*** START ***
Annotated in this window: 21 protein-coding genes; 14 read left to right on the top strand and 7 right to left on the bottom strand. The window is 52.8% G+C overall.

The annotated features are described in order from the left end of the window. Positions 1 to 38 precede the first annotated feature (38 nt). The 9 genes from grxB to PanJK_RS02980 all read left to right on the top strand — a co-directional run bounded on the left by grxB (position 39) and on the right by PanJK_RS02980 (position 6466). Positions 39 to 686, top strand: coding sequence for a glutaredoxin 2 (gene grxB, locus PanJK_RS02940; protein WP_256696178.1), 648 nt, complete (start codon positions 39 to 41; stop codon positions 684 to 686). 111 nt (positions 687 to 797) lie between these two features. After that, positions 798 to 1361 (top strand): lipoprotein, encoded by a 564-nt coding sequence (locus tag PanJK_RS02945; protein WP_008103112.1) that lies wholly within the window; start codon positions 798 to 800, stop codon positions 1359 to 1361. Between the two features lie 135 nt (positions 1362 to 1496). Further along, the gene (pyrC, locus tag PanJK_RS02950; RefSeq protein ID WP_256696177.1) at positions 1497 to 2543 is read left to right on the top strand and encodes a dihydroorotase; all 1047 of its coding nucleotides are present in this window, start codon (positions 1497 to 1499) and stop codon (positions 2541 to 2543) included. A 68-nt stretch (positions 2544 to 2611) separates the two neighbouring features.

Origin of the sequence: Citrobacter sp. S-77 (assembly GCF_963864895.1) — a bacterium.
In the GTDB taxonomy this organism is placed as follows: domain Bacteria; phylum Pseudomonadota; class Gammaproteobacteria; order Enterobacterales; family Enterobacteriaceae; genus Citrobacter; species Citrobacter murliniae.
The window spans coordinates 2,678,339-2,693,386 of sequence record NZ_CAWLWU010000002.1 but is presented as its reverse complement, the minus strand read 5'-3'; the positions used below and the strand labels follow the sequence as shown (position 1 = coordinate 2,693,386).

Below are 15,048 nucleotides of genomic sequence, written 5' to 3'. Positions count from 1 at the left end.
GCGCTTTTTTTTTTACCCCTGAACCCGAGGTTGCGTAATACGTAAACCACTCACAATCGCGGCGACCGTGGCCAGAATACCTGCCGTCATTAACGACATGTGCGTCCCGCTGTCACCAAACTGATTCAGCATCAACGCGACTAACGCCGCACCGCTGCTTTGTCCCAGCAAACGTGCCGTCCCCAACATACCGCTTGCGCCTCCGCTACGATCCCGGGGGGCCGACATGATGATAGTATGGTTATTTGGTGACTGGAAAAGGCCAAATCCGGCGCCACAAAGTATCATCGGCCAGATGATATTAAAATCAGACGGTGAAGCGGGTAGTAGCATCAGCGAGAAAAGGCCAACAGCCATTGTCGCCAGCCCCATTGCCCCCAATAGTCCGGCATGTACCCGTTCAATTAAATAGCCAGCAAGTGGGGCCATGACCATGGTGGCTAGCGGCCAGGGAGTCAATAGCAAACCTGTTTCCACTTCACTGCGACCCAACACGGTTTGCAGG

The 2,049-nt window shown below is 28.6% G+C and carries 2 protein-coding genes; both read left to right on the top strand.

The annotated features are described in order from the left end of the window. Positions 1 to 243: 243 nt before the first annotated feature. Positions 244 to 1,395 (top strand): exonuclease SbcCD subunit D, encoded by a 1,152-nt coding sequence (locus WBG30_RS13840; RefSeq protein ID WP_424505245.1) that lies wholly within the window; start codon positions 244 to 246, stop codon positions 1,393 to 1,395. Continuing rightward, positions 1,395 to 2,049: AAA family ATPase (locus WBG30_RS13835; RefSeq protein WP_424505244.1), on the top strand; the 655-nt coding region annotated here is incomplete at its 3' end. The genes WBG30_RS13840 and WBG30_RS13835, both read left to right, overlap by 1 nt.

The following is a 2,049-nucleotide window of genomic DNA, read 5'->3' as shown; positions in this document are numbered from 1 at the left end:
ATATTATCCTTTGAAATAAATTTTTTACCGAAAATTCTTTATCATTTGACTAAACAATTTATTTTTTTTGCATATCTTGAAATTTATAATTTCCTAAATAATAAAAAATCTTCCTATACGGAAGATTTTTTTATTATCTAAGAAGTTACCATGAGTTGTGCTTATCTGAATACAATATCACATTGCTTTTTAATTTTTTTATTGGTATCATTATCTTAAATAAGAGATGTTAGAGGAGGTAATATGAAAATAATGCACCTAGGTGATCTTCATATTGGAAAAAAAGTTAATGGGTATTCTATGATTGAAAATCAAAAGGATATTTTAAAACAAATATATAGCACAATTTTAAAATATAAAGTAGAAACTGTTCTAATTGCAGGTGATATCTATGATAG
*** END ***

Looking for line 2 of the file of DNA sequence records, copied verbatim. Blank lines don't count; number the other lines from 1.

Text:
The annotated features are described in order from the left end of the window. Positions 1 to 38 precede the first annotated feature (38 nt). The 9 genes from grxB to PanJK_RS02980 all read left to right on the top strand — a co-directional run bounded on the left by grxB (position 39) and on the right by PanJK_RS02980 (position 6466). Positions 39 to 686, top strand: coding sequence for a glutaredoxin 2 (gene grxB, locus PanJK_RS02940; protein WP_256696178.1), 648 nt, complete (start codon positions 39 to 41; stop codon positions 684 to 686). 111 nt (positions 687 to 797) lie between these two features. After that, positions 798 to 1361 (top strand): lipoprotein, encoded by a 564-nt coding sequence (locus tag PanJK_RS02945; protein WP_008103112.1) that lies wholly within the window; start codon positions 798 to 800, stop codon positions 1359 to 1361. Between the two features lie 135 nt (positions 1362 to 1496). Further along, the gene (pyrC, locus tag PanJK_RS02950; RefSeq protein ID WP_256696177.1) at positions 1497 to 2543 is read left to right on the top strand and encodes a dihydroorotase; all 1047 of its coding nucleotides are present in this window, start codon (positions 1497 to 1499) and stop codon (positions 2541 to 2543) included. A 68-nt stretch (positions 2544 to 2611) separates the two neighbouring features.